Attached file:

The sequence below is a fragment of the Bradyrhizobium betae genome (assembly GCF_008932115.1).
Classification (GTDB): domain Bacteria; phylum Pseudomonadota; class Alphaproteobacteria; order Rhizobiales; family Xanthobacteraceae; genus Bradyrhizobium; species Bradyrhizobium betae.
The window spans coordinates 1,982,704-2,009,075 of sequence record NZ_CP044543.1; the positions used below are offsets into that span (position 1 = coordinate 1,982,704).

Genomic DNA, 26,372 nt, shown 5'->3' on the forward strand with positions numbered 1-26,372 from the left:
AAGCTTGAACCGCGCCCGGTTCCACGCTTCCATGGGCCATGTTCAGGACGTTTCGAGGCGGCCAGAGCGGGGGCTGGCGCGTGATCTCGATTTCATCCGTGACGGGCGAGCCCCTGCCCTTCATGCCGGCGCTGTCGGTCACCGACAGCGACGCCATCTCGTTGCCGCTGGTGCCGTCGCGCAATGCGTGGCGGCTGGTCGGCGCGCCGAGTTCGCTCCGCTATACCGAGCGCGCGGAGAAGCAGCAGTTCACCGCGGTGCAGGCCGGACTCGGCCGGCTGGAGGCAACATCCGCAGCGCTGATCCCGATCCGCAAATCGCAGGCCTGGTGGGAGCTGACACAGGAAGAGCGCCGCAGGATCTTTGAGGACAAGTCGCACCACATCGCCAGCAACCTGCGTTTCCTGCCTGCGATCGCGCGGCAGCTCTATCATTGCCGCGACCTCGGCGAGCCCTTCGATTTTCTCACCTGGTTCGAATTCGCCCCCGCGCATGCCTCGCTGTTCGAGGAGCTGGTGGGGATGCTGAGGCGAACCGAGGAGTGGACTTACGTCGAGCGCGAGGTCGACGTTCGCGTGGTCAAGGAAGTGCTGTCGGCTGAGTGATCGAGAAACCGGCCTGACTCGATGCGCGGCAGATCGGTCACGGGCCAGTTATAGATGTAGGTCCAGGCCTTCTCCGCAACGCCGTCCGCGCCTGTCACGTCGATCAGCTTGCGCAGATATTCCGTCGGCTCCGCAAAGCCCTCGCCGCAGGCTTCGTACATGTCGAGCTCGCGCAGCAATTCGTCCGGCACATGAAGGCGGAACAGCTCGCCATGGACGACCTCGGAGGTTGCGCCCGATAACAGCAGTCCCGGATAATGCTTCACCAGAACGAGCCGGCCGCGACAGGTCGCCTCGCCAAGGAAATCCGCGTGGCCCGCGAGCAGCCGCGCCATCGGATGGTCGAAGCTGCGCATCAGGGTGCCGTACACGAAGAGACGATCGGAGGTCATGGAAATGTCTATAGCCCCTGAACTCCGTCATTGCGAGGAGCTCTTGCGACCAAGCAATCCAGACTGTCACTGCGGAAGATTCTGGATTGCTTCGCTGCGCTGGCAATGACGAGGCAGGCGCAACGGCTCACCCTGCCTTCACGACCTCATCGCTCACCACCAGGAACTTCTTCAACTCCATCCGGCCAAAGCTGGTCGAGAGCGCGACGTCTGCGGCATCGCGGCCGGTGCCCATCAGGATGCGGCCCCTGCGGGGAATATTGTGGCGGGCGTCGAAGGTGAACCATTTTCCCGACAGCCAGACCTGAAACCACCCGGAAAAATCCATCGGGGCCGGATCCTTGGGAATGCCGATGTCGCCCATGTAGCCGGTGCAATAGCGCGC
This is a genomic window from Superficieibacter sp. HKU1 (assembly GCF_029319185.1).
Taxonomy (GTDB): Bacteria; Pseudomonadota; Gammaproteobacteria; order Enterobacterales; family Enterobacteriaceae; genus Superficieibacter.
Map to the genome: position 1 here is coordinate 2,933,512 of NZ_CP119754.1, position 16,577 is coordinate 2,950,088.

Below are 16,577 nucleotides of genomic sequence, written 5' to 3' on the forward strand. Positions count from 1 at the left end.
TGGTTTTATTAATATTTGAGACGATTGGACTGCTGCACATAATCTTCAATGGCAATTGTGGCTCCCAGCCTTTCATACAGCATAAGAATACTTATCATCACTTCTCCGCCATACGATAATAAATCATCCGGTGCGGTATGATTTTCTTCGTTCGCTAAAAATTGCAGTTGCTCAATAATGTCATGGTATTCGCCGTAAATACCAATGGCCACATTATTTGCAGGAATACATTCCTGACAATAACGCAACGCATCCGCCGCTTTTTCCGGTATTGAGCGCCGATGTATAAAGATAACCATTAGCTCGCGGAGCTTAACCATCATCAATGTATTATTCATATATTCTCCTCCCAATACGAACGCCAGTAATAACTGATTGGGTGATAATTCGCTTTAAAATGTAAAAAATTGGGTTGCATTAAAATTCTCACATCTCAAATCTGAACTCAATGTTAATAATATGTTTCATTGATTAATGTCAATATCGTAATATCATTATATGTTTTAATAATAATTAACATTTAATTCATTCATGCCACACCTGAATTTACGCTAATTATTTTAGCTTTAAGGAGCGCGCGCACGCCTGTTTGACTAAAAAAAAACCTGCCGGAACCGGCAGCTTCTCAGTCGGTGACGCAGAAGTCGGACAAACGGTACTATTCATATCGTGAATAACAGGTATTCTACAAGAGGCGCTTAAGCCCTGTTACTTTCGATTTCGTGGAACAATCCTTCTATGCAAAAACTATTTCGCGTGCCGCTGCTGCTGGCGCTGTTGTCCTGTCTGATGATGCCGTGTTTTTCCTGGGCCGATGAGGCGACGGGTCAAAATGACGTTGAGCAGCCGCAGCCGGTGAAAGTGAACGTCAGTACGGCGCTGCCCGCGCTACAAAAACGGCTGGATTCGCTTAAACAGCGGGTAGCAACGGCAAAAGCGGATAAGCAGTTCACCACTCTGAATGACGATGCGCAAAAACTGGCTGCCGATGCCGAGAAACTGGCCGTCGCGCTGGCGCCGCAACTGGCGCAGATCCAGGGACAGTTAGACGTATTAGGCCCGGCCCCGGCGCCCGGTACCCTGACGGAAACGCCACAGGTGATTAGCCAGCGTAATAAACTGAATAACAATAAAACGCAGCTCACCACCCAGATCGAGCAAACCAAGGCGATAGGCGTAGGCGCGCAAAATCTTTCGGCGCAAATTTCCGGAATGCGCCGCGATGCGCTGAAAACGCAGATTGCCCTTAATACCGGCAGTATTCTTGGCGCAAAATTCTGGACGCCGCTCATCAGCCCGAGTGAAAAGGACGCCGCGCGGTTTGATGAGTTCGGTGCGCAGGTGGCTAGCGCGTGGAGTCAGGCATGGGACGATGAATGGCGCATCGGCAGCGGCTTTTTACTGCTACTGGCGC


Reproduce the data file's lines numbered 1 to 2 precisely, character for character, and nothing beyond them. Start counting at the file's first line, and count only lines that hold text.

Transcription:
The sequence below is a fragment of the Bradyrhizobium betae genome (assembly GCF_008932115.1).
Classification (GTDB): domain Bacteria; phylum Pseudomonadota; class Alphaproteobacteria; order Rhizobiales; family Xanthobacteraceae; genus Bradyrhizobium; species Bradyrhizobium betae.